Graduate Stories: Liga – Finance to Adyen

In 2021, Code Institute interviewed many of our students and graduates regarding their time on our Full Stack programme and their career change journey. One such interviewee was Liga from Latvia. Liga now works as a Technical Support Engineer for Adyen in the Netherlands. 

What did you do before Code Institute?

My background is in Science. I did my bachelors in AstroPhysics, but I wasn’t too sure if I wanted to continue to pursue that path. So, I went travelling for a little bit, and when I came back to Ireland, I decided to find a job, and I wanted to pursue coding more. Funnily enough, I found a job in a bank. My idea was like, “I’ll eventually move into a coding job”. So, I worked in finance for two and a half years before Code Institute. 

Why did you decide to change careers, and why did you choose software development? 

I guess they both go hand in hand. I never felt that my career was going to be in finance. That was never the end goal. I was always interested in code. When I was doing my bachelor’s in physics, I had a little bit of a taste for code. But I felt like in physics, at least, it was more of a translator-kind of job. You would, especially in astrophysics, observe something, you would get back that data, and then you would use code to analyse that data. I felt like that’s you acting as a translator for it. I wanted to do something creative with it.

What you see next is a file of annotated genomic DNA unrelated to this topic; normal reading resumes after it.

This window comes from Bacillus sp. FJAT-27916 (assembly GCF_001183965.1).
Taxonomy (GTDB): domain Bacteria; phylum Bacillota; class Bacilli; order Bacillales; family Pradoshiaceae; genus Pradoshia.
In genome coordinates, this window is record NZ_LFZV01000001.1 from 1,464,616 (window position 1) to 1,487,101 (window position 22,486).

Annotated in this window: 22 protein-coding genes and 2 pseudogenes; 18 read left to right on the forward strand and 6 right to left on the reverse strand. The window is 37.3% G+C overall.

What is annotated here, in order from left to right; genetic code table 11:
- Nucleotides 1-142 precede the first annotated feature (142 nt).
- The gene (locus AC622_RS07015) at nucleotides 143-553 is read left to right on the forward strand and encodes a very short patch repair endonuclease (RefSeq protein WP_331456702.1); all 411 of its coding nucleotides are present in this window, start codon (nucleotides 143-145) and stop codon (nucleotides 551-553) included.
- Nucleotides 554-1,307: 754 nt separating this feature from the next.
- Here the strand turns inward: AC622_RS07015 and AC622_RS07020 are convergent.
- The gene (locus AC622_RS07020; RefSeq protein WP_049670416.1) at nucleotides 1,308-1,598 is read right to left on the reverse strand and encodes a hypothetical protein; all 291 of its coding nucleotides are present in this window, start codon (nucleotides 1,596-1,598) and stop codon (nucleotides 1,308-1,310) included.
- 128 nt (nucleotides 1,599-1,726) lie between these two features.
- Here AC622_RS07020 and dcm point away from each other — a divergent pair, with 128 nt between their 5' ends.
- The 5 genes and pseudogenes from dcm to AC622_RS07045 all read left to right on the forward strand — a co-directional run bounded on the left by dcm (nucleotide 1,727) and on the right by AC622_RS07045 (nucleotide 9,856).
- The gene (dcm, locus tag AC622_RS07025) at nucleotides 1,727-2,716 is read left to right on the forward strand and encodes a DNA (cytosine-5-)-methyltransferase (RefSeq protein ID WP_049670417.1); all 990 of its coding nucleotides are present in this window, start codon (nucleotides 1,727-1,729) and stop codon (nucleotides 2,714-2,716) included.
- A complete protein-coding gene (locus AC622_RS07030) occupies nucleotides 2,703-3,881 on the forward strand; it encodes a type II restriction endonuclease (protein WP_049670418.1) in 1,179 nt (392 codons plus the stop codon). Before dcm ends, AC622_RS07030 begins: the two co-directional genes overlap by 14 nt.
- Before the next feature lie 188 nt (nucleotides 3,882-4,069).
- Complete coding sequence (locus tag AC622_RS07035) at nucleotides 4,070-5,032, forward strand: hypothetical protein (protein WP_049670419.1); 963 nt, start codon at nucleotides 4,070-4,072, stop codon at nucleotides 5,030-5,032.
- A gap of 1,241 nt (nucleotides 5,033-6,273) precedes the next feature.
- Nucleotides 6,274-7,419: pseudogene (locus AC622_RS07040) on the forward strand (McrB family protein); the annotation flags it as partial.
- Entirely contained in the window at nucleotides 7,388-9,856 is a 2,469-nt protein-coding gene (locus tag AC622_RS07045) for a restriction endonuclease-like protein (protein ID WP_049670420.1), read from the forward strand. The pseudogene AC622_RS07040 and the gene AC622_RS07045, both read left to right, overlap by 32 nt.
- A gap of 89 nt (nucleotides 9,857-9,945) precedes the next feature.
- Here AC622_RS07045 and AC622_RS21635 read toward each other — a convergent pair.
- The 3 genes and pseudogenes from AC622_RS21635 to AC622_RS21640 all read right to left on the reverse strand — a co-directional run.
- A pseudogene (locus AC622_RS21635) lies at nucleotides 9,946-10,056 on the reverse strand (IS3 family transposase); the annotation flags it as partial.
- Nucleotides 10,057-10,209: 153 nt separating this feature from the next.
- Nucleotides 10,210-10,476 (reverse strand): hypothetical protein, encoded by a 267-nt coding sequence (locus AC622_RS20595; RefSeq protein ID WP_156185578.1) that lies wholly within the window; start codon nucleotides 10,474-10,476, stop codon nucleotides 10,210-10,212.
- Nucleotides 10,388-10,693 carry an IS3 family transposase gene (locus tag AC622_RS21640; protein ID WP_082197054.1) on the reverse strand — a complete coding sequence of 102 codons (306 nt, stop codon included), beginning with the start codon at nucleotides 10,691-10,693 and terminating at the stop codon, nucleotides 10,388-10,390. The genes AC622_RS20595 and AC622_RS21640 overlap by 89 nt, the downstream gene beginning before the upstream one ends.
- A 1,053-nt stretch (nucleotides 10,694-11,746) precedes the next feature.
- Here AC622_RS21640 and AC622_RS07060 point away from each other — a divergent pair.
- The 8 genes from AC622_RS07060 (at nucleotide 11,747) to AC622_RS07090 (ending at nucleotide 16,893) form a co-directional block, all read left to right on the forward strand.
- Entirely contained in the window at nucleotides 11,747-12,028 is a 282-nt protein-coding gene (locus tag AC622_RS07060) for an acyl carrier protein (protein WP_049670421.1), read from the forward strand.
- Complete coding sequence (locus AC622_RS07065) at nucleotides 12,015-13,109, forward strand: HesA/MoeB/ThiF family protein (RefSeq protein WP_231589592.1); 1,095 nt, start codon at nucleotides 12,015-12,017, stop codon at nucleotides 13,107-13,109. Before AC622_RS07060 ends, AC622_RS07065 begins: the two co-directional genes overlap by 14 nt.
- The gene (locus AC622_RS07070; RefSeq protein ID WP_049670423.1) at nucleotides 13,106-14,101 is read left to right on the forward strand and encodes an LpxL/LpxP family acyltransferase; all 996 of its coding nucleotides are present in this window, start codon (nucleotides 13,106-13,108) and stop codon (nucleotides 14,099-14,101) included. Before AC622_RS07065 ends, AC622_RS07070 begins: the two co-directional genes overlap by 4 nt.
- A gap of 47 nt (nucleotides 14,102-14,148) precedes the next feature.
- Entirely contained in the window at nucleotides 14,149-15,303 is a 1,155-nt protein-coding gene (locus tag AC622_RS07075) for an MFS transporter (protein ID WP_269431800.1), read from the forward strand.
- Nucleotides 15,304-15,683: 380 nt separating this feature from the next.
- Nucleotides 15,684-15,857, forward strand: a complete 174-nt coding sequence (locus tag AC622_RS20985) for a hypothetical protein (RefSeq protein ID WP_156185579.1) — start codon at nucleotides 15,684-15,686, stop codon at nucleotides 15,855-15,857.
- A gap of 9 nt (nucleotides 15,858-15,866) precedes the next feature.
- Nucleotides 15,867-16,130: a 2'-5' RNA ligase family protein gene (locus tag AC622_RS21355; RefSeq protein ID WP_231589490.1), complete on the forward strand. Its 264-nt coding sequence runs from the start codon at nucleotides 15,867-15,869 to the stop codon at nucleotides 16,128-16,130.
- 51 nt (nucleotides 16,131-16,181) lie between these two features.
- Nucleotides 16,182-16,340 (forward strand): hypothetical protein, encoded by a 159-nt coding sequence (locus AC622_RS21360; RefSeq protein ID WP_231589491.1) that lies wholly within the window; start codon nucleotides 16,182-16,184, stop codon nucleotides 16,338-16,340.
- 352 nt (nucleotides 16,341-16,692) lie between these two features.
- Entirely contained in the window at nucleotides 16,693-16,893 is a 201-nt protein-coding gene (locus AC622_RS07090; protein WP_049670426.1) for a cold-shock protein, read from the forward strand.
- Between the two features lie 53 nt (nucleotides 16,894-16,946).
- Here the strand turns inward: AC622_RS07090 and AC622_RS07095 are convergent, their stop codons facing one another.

When I went travelling, I lived in China for a bit, and Shenzhen is basically the capital of tech. I saw loads of code and loads of open source stuff, and I thought, “yeah, this is really cool. This is really interesting.” Then I did a bootcamp online, and I realised that that’s something I’m really passionate about, something I really liked. I decided that when I came back to Ireland, I was going to pursue that. So, that’s when I decided that coding was going to be my career and that software development is something that I’m really passionate about. Then, when I came to Ireland, I got a job in a bank, and as I said, my goal was to work my way up to a software development role eventually. Then, when I found Code Institute, I was just so excited because that gave me an opportunity to study software development, get a proper diploma, have something to show for my knowledge, I guess, and that was a gateway to change my career to software development. 

Why did you choose Code Institute?

I chose Code Institute because, first of all, I was looking for a way to educate myself a little bit more or get a diploma to prove that I know what I know. I saw an ad for Code Institute; I can’t remember where. It could’ve been YouTube, it might’ve been Instagram, but I saw the ad for the 5 Day Challenge. I decided to try it out. It looked really interesting. I tried the challenge, and that was that. It was set in stone, Code Institute is exactly what I was looking for, and that’s why I picked them. 

Would you recommend potential students do the 5DCC? 

It’s for free. It’s amazing to try it out. You don’t have to commit yourself to anything. It’s a free resource. It’s free knowledge, so I definitely would recommend trying it to anyone who’s even thinking about pursuing coding in general. There is nothing to lose. I definitely recommend it to anyone who is interested in software development or coding in general. 

Was the course intensive? 

I found the Code Institute course intensive, but I would be disappointed if it wasn’t. I think for you to learn, and for you to actually achieve something, you have to put in the work. You have to be challenged. If you wouldn’t be challenged, it would be easy. You wouldn’t retain the knowledge. You would be bored, so it was intensive, but in a good way. 

Did you have any struggles on your journey?